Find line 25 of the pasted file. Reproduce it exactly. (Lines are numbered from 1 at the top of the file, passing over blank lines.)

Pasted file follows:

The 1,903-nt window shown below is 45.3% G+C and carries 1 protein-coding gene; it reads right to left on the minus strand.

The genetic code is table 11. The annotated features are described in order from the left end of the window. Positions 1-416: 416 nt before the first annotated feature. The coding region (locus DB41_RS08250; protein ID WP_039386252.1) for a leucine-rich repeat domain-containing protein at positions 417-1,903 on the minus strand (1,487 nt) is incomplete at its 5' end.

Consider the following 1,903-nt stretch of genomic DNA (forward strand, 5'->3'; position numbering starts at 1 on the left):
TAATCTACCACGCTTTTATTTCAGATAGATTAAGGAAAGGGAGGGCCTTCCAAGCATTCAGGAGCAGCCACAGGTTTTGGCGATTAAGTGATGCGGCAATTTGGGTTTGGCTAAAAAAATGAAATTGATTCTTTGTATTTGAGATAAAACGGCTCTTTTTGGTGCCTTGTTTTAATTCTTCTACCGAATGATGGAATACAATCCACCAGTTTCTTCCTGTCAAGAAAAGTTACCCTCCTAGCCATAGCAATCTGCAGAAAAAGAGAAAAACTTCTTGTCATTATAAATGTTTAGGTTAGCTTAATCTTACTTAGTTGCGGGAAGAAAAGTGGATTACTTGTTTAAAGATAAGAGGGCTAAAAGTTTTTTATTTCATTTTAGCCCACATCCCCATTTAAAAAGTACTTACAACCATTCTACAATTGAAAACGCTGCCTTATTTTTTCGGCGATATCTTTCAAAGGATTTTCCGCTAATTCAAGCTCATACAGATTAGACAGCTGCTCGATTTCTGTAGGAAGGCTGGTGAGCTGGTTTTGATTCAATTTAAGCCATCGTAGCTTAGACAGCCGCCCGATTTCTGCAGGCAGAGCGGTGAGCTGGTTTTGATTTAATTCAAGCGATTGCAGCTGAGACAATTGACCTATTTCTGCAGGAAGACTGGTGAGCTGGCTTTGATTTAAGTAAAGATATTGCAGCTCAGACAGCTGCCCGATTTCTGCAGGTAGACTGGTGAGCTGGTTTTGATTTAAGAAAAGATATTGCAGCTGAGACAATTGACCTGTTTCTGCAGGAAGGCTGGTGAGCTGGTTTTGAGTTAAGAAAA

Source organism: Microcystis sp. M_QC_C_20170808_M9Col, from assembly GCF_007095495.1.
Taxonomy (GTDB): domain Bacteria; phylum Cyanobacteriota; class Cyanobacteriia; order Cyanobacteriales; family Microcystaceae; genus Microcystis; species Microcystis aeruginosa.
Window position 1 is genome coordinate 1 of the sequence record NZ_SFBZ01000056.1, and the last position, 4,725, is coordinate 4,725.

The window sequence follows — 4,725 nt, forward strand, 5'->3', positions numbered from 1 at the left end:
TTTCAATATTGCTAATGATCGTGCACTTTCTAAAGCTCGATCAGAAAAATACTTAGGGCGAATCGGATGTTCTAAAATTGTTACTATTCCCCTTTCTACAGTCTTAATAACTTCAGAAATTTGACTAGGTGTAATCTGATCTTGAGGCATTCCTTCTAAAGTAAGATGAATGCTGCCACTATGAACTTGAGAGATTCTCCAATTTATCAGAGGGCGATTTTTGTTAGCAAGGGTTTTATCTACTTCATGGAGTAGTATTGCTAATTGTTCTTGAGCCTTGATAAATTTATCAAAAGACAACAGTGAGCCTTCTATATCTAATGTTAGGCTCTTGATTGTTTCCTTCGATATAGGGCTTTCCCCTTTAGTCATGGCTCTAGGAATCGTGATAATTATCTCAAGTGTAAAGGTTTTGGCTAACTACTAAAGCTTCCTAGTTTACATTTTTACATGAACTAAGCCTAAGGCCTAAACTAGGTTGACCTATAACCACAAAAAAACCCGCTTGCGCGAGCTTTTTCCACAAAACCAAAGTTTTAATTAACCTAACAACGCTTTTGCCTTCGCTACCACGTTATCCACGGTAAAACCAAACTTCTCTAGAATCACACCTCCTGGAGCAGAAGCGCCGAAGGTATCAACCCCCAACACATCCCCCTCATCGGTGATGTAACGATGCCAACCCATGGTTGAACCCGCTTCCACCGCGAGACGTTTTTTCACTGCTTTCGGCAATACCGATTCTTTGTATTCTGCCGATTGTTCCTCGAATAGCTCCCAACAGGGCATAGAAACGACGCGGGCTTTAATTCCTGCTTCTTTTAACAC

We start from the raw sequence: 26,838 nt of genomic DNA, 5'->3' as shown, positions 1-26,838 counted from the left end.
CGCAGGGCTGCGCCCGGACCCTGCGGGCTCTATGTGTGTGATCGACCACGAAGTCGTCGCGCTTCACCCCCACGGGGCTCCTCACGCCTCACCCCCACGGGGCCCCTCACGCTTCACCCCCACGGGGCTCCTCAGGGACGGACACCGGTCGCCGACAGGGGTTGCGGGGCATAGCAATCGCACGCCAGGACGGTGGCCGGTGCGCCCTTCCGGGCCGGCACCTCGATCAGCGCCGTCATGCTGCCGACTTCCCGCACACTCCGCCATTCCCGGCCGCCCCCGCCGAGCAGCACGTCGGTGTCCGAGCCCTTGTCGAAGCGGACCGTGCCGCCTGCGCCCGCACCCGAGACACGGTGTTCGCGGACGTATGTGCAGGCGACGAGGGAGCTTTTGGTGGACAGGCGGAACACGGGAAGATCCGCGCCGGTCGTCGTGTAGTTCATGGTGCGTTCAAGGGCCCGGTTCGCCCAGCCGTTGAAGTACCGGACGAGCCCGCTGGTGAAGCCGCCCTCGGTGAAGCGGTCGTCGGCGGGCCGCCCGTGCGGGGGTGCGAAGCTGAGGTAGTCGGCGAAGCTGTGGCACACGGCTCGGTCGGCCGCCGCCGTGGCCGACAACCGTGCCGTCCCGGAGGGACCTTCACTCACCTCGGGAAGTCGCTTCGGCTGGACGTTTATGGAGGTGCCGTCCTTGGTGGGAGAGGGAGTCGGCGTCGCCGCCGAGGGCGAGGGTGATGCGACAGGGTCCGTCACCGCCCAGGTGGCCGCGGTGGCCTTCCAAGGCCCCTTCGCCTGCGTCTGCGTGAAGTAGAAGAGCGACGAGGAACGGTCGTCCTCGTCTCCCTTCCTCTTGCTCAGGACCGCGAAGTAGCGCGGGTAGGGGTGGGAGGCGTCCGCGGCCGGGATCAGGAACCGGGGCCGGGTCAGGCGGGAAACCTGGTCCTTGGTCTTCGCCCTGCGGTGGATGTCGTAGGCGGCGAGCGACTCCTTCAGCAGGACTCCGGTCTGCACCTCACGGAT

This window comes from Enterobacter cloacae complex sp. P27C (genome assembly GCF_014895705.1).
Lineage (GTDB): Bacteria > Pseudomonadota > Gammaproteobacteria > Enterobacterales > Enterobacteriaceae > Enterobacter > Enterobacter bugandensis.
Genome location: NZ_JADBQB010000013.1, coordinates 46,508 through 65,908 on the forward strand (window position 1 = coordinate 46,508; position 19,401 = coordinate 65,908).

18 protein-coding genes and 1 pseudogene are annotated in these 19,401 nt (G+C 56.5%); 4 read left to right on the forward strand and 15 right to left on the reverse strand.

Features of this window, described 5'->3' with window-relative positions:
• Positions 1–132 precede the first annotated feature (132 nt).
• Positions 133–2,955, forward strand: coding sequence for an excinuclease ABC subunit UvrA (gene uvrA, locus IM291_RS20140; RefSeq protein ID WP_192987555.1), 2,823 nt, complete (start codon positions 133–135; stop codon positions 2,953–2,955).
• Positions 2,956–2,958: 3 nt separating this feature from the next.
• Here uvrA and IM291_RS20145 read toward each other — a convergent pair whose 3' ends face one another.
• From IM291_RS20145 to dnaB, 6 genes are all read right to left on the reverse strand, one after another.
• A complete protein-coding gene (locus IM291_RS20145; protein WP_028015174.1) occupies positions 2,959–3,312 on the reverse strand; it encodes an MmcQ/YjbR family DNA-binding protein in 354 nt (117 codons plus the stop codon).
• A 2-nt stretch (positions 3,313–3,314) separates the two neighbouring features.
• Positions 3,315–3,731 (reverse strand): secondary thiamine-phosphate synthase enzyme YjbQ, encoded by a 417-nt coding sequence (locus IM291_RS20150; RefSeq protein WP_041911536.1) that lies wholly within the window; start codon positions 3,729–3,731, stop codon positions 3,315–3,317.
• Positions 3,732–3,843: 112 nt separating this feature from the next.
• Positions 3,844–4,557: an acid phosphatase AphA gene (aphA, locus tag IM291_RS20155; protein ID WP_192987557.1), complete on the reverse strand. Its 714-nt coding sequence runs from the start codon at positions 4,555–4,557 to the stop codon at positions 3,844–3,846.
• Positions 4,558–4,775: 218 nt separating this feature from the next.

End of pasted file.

• Positions 3,732–3,843: 112 nt separating this feature from the next.